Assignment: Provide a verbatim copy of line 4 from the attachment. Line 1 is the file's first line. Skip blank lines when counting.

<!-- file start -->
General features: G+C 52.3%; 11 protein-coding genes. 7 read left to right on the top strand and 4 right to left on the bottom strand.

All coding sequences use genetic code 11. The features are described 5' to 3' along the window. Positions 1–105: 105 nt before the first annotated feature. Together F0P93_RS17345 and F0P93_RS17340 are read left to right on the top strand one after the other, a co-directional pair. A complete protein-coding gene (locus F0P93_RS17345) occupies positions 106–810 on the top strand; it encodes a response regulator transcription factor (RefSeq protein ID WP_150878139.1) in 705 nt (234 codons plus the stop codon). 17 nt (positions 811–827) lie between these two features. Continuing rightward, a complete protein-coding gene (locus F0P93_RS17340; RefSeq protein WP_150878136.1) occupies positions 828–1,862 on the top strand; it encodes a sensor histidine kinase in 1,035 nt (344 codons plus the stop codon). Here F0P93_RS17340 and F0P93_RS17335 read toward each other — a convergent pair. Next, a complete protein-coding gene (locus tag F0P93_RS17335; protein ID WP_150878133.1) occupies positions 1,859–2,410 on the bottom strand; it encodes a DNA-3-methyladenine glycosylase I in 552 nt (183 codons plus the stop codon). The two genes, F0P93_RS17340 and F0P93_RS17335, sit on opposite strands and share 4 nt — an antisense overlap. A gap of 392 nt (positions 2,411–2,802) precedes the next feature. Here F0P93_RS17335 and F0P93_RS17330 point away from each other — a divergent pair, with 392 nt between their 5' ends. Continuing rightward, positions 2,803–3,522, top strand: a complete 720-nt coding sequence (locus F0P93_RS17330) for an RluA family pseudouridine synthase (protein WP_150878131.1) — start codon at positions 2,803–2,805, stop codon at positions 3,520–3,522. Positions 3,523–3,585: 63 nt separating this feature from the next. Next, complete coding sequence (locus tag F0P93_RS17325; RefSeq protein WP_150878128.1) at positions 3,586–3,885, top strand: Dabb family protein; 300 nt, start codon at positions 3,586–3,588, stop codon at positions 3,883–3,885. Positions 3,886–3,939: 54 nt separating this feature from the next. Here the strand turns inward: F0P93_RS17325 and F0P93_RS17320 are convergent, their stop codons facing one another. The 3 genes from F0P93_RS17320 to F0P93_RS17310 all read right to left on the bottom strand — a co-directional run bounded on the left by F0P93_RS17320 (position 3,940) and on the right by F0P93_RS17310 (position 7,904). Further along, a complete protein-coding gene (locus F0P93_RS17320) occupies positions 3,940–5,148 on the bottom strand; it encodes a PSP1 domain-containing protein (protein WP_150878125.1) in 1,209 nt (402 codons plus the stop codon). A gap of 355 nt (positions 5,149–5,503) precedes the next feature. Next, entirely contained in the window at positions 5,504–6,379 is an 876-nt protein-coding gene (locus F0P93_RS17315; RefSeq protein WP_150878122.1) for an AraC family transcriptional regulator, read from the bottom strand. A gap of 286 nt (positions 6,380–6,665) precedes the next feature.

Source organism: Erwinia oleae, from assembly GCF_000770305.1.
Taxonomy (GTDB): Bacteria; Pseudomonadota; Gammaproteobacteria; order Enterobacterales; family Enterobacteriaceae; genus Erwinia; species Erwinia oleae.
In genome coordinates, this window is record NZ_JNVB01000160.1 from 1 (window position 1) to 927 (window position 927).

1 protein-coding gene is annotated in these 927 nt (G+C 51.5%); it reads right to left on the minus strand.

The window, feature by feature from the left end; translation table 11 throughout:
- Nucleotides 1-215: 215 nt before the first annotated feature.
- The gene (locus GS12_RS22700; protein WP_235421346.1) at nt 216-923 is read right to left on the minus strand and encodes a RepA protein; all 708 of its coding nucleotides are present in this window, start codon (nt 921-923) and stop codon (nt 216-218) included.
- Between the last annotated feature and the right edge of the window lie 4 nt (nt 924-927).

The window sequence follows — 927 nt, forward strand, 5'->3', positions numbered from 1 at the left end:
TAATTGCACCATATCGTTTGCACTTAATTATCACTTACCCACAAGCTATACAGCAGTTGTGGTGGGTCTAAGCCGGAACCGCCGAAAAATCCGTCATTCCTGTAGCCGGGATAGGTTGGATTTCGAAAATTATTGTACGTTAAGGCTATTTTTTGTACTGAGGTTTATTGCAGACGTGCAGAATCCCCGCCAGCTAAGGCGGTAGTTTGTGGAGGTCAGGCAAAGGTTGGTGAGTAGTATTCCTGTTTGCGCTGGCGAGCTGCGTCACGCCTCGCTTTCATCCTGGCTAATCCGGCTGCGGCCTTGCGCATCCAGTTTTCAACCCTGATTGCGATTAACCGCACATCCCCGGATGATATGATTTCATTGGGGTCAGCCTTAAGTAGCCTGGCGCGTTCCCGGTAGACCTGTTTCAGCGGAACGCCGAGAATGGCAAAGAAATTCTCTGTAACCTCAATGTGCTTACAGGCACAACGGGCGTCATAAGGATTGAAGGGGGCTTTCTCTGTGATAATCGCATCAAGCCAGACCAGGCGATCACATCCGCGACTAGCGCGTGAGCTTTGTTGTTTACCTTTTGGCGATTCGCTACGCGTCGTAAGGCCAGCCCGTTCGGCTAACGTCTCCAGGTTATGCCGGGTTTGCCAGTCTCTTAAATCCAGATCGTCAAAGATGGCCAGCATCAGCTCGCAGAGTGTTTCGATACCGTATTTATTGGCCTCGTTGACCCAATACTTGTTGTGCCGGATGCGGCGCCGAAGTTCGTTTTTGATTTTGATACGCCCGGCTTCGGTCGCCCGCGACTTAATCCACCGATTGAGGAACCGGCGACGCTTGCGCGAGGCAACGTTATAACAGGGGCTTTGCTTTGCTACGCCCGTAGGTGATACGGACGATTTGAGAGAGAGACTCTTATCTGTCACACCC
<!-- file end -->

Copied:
Taxonomy (GTDB): Bacteria; Pseudomonadota; Gammaproteobacteria; order Enterobacterales; family Enterobacteriaceae; genus Erwinia; species Erwinia oleae.